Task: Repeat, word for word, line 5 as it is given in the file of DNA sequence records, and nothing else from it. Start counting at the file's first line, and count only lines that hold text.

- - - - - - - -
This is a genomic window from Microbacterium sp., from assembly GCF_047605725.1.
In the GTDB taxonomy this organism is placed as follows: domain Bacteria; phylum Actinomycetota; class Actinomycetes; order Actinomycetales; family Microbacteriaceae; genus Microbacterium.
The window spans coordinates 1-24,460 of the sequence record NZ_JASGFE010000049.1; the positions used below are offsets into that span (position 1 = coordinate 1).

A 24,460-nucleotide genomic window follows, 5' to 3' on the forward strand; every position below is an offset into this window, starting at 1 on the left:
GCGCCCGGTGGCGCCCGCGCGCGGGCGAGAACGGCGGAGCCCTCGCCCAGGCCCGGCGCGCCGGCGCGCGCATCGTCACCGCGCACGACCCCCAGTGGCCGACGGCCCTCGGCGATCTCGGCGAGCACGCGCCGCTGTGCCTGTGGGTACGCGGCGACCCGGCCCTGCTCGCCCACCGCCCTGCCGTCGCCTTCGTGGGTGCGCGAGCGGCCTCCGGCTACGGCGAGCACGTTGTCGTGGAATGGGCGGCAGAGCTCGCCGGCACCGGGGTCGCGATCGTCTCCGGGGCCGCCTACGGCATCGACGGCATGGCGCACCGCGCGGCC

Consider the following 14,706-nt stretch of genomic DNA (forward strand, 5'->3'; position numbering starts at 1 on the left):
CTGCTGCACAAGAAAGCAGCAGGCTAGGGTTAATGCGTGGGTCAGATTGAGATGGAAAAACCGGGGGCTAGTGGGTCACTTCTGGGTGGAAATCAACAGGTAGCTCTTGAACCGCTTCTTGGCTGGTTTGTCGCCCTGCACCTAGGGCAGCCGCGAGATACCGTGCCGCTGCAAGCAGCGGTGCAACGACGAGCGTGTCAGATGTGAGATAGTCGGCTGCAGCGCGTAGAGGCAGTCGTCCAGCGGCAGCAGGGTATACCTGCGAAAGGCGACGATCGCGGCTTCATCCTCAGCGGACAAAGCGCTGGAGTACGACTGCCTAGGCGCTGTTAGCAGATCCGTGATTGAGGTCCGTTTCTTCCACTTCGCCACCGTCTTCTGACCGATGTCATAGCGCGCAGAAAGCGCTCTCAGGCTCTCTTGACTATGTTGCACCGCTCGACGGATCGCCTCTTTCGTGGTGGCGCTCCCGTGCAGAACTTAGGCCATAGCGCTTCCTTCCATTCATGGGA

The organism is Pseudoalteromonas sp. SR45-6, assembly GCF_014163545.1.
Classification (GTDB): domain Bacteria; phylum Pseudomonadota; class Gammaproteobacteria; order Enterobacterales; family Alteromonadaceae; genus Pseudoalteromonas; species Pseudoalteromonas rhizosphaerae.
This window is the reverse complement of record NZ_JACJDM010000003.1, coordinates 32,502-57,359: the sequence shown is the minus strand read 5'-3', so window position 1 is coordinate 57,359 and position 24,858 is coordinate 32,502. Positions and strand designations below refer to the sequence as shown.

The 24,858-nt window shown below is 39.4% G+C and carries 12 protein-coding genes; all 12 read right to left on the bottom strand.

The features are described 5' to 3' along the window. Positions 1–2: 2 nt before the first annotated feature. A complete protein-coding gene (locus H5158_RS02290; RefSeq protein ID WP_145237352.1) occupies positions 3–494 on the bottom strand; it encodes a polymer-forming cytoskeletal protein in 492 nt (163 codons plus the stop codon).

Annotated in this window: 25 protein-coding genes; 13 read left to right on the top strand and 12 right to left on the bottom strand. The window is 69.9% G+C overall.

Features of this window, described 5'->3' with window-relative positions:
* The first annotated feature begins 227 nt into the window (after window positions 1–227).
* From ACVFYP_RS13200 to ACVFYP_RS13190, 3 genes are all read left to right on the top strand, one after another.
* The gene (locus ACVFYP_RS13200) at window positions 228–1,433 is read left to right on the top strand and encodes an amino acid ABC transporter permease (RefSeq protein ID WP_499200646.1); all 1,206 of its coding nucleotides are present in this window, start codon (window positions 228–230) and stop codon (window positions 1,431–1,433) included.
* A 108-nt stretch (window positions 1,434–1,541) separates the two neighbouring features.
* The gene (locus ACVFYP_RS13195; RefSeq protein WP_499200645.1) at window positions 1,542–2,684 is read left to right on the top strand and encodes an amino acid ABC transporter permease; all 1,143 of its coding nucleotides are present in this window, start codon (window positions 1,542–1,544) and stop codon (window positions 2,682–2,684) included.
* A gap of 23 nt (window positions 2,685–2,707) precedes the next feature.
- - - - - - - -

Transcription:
GCGCCCGGTGGCGCCCGCGCGCGGGCGAGAACGGCGGAGCCCTCGCCCAGGCCCGGCGCGCCGGCGCGCGCATCGTCACCGCGCACGACCCCCAGTGGCCGACGGCCCTCGGCGATCTCGGCGAGCACGCGCCGCTGTGCCTGTGGGTACGCGGCGACCCGGCCCTGCTCGCCCACCGCCCTGCCGTCGCCTTCGTGGGTGCGCGAGCGGCCTCCGGCTACGGCGAGCACGTTGTCGTGGAATGGGCGGCAGAGCTCGCCGGCACCGGGGTCGCGATCGTCTCCGGGGCCGCCTACGGCATCGACGGCATGGCGCACCGCGCGGCC